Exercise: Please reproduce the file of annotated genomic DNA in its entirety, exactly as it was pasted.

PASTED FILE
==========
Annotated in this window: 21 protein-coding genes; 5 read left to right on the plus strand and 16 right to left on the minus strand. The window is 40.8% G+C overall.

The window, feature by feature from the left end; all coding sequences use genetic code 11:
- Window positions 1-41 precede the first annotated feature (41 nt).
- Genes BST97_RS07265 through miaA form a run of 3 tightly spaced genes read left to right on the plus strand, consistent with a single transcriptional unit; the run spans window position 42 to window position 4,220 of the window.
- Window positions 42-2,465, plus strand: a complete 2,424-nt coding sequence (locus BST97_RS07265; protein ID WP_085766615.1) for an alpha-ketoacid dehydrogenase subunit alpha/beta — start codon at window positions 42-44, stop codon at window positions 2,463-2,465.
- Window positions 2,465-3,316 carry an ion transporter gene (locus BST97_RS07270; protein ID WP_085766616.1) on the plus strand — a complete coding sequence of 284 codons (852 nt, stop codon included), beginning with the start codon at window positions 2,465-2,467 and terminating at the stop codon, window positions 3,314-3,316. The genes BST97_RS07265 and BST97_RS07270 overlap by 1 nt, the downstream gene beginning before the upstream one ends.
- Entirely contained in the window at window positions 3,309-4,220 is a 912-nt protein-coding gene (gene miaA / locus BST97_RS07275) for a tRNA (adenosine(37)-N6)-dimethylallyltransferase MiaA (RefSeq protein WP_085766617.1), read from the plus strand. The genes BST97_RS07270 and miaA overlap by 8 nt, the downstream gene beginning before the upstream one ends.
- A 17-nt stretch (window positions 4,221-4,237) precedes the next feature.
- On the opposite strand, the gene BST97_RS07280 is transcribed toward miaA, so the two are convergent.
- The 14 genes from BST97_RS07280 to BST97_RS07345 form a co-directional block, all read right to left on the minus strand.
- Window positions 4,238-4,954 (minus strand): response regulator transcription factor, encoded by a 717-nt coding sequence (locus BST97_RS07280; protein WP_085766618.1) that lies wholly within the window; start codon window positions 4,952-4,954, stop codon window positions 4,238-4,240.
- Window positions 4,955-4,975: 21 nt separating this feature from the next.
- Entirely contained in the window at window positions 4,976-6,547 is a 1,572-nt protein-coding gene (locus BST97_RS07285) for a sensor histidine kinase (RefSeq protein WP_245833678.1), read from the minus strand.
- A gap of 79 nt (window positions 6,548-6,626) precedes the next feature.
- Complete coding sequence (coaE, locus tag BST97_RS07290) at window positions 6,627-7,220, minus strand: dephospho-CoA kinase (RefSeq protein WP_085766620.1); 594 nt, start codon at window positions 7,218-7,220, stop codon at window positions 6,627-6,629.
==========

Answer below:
Annotated in this window: 21 protein-coding genes; 5 read left to right on the plus strand and 16 right to left on the minus strand. The window is 40.8% G+C overall.

The window, feature by feature from the left end; all coding sequences use genetic code 11:
- Window positions 1-41 precede the first annotated feature (41 nt).
- Genes BST97_RS07265 through miaA form a run of 3 tightly spaced genes read left to right on the plus strand, consistent with a single transcriptional unit; the run spans window position 42 to window position 4,220 of the window.
- Window positions 42-2,465, plus strand: a complete 2,424-nt coding sequence (locus BST97_RS07265; protein ID WP_085766615.1) for an alpha-ketoacid dehydrogenase subunit alpha/beta — start codon at window positions 42-44, stop codon at window positions 2,463-2,465.
- Window positions 2,465-3,316 carry an ion transporter gene (locus BST97_RS07270; protein ID WP_085766616.1) on the plus strand — a complete coding sequence of 284 codons (852 nt, stop codon included), beginning with the start codon at window positions 2,465-2,467 and terminating at the stop codon, window positions 3,314-3,316. The genes BST97_RS07265 and BST97_RS07270 overlap by 1 nt, the downstream gene beginning before the upstream one ends.
- Entirely contained in the window at window positions 3,309-4,220 is a 912-nt protein-coding gene (gene miaA / locus BST97_RS07275) for a tRNA (adenosine(37)-N6)-dimethylallyltransferase MiaA (RefSeq protein WP_085766617.1), read from the plus strand. The genes BST97_RS07270 and miaA overlap by 8 nt, the downstream gene beginning before the upstream one ends.
- A 17-nt stretch (window positions 4,221-4,237) precedes the next feature.
- On the opposite strand, the gene BST97_RS07280 is transcribed toward miaA, so the two are convergent.
- The 14 genes from BST97_RS07280 to BST97_RS07345 form a co-directional block, all read right to left on the minus strand.
- Window positions 4,238-4,954 (minus strand): response regulator transcription factor, encoded by a 717-nt coding sequence (locus BST97_RS07280; protein WP_085766618.1) that lies wholly within the window; start codon window positions 4,952-4,954, stop codon window positions 4,238-4,240.
- Window positions 4,955-4,975: 21 nt separating this feature from the next.
- Entirely contained in the window at window positions 4,976-6,547 is a 1,572-nt protein-coding gene (locus BST97_RS07285) for a sensor histidine kinase (RefSeq protein WP_245833678.1), read from the minus strand.
- A gap of 79 nt (window positions 6,548-6,626) precedes the next feature.
- Complete coding sequence (coaE, locus tag BST97_RS07290) at window positions 6,627-7,220, minus strand: dephospho-CoA kinase (RefSeq protein WP_085766620.1); 594 nt, start codon at window positions 7,218-7,220, stop codon at window positions 6,627-6,629.